Horizon 2020 project Smart-AKIS delivers policy recommendations leveraging 30 months of exchanges between stakeholders
The EU Horizon 2020 project Smart-AKIS (www.smart-akis.com) released Policy Recommendations for mainstreaming Smart Farming in Europe. CEMA, the trade association representing the producers of agricultural machinery in Europe, is a partner of the project and contributed to the Policy Recommendations.
Smart-AKIS is a Thematic Network whose overall objective is to close the research and innovation divide in the field of Smart Farming. In the course of its 30 months of activity, Smart-AKIS has fostered the exchange between research, industry, extension services and the farming community to disseminate direct applicable research and commercial solutions, and to capture grassroots-level needs and innovative ideas. Through its activities, the project gathered insights on the barriers and incentives for the adoption of Smart Farming Technologies (SFT) as well as on the needs from end-users and other stakeholders in the value chain, such as researchers, industry and advisors. These findings are now coherently presented in the Policy Recommendations.
CEMA welcomes the release of the Policy Recommendations, appreciates the focus on the need for a farmers-centred approach when developing and mainstreaming STFs, and embraces the core message proposed: “Ultimately, Smart Farming Technologies are another tool, not an end in themselves, supporting farmers in the agricultural process, based upon the agronomist science principles and knowledge”.
The Smart-AKIS Recommendations develop in three domains:
1. Enhancing innovation-driven agricultural research within the EIP-AGRI ecosystem
Smart-AKIS follows the EIP-Agri’s multi-actor approach, with the implementation of an interactive innovation model to engage with different stakeholders at all levels, and the use of the Agricultural Innovation and Knowledge Systems (AKIS).
The Recommendations underline the need for an increased participation by farmers to projects and to demonstrations on the use of SFTs in the framework of Thematic Networks. This should include field visits, cross-visits, set-up of demo-farms, etc., thus mixing different types of approaches for engaging with them: online and digital tools, but also direct contacts and peer-to-peer demonstration activities.
The role of advisory services as facilitators and brokers should also be reinforced, as their closeness to farmers allows them to be effective transferring actor for the practical information collected by the Thematic Networks. Training activities should then be combined with common and more integrated platforms, easier for the end-user to reach and consult even after the single project’s termination.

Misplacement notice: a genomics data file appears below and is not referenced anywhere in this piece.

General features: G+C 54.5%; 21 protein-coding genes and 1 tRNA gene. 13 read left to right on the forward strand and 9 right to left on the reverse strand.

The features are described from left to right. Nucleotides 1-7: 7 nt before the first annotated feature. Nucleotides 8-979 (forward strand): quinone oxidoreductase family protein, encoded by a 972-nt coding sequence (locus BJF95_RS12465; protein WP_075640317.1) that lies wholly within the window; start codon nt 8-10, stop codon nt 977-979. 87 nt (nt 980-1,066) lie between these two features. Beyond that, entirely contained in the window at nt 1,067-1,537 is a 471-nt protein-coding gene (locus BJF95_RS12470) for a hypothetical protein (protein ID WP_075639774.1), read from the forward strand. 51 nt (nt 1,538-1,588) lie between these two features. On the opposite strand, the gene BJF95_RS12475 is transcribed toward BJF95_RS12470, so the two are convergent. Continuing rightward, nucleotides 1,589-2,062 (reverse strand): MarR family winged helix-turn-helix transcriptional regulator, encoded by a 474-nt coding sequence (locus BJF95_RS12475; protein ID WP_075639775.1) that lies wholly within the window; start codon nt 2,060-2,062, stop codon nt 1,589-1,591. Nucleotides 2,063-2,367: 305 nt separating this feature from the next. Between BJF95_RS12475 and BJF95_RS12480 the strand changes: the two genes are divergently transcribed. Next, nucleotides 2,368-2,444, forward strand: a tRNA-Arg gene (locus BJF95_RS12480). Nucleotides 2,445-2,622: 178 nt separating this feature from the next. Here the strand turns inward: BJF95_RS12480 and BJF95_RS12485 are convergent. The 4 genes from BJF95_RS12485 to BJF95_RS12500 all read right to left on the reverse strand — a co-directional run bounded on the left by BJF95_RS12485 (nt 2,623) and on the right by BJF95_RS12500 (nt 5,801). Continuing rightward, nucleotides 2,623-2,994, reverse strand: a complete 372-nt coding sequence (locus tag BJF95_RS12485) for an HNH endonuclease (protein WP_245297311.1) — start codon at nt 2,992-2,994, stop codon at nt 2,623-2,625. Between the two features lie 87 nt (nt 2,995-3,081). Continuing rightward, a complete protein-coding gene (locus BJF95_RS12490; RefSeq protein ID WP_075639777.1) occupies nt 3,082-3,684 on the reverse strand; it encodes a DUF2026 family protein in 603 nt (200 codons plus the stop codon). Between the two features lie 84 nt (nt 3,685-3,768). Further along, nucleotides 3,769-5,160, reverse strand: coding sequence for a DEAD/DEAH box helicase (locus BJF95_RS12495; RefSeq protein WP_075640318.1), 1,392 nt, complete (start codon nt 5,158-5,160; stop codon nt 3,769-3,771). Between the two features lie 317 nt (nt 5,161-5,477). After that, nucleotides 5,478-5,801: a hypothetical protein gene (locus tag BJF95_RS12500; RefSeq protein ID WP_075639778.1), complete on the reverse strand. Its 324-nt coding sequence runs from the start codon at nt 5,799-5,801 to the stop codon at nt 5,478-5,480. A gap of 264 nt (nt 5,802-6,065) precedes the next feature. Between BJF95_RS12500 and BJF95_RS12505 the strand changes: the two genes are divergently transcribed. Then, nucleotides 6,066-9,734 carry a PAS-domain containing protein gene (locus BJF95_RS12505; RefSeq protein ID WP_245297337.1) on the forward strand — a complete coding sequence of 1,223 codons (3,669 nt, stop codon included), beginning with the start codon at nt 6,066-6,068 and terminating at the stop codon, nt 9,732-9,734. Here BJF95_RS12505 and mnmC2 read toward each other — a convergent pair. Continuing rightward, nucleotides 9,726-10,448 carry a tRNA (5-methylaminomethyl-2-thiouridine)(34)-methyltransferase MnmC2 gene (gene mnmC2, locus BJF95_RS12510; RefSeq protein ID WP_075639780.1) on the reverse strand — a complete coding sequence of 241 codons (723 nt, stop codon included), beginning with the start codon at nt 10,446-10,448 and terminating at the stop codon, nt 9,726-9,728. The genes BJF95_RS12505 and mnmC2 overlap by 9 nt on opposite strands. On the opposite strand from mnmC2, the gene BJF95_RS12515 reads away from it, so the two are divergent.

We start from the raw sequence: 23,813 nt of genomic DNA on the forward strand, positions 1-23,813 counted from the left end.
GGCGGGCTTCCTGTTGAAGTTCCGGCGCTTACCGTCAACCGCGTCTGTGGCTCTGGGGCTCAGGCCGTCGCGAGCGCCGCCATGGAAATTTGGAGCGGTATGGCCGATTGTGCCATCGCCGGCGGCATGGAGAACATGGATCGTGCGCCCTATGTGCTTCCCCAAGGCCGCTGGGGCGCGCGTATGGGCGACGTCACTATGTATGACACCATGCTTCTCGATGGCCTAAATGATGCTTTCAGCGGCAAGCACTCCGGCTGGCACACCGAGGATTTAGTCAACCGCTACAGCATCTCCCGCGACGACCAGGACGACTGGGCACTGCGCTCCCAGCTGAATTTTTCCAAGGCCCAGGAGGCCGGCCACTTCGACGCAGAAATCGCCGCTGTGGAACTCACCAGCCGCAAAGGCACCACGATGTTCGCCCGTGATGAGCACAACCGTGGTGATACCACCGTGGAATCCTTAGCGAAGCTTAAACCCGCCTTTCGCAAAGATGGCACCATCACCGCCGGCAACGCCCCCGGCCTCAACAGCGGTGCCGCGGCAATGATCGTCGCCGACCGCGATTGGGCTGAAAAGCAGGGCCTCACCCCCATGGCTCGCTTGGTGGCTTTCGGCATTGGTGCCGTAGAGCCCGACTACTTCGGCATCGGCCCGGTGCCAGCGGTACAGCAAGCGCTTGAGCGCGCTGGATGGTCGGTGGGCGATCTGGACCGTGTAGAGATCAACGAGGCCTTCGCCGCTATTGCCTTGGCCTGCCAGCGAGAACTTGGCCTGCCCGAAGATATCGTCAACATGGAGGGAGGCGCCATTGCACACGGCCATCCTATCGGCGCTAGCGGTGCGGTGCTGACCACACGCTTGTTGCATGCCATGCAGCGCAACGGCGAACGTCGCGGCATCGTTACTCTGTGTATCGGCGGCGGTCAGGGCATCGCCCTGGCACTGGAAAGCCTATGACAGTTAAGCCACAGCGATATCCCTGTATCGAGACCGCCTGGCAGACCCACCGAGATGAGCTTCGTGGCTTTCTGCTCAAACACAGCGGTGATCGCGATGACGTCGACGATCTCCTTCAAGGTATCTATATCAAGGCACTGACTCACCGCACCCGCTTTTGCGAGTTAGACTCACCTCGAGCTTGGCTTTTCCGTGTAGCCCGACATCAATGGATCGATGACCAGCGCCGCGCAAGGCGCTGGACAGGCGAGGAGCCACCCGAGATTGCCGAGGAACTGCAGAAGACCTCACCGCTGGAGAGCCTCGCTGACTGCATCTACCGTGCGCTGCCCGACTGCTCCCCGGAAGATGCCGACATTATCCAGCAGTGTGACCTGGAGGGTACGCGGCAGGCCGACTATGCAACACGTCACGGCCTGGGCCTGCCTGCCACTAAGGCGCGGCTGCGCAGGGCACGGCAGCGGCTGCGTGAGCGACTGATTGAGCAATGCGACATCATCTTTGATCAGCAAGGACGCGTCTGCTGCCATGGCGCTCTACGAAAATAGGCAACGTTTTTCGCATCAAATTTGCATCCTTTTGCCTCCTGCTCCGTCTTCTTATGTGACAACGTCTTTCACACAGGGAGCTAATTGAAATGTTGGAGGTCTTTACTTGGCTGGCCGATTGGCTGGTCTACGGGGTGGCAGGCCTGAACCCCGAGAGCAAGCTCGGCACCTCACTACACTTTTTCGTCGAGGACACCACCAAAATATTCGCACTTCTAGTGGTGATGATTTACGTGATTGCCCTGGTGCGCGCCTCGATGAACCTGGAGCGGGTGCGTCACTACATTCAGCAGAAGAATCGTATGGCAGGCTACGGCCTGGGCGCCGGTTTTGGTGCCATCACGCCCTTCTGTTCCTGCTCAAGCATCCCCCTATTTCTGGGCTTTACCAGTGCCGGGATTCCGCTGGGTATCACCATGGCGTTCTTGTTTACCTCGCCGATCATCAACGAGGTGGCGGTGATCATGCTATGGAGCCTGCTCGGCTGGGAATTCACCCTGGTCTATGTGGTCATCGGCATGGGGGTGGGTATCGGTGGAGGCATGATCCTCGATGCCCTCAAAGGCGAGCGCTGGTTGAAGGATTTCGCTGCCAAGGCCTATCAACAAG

2. Future research in Smart Farming
The analysis performed by Smart-AKIS underlined a number of knowledge gaps in Smart Farming Research at the European level. Knowledge gaps were identified particularly between the measuring of the status of crop and soils on the one hand, and using that information to make practical decisions in farming on the other hand. Measuring tools should also be tailored to different cropping systems. The Recommendations also highlight the need to support research on reactive technologies (variable rate fertilization, pesticide, seeding and tillage), as well as to develop robots for weeding, precision spraying and selective harvesting. An emphasis is put on the search of technical solutions to improve collaboration on data collection, standardization and management.
3. Recommendations for mainstreaming Smart Farming, addressing potential solutions to overcome technical, economic and social barriers identified
The Policy Recommendations identify four main categories of “blocks” to Smart Farming adoption in Europe: value for money, the “3 Cs problem” (connectivity, complexity and compatibility), agricultural data fuelling growth, Smart Farming support strategies.
The fact that Smart Farming is a relatively new business sector, means that a structured business model for the Smart Farming market is yet to be set up. Therefore, the high initial investment needed to set STFs up, seems to be linked to uncertain value for financial returns. Farmers and advisors demand more empirical-based evidence of the economic benefits linked to the use of STFs in yield performance, and on a more efficient use of inputs. For such evidence to be successful in engaging farmers, the community would welcome in-field evidence and demonstration of results coming from impartial and non-commercially biased actors.
The Recommendations underline the need to increase transparency and fair contracting schemes by agricultural industry and retailers alike, as a means to build trust and fully exploit the agricultural data economy potential. In this sense, CEMA is glad to highlight how the Recommendations specifically indicate the recent EU Code of Conduct on agricultural data sharing by contractual agreement proposed by the industry and the farmers community as a fundamental step in this direction and an example of successful collaborative action within the sector.
Integrated farming systems require a level of interoperability that does not yet exist. The Recommendations thereby highlight that initiatives that develop standards for smart and interoperable farm machines, such as the Agricultural Industry Electronics Foundation (AEF) and the AgGateway Global Network, in which CEMA industries are at the forefront, should be further promoted.
The Smart-AKIS Policy Recommendations were first presented during the project’s Final Conference, held in Brussels on 27th June 2018. The event gathered more than 100 participants from all over Europe and representing DG AGRI officials, agricultural practitioners, researchers and industry leaders.
Additional information and the complete Policy Recommendations available at: https://www.smart-akis.com/index.php/2018/07/04/smart-akis-recommendations/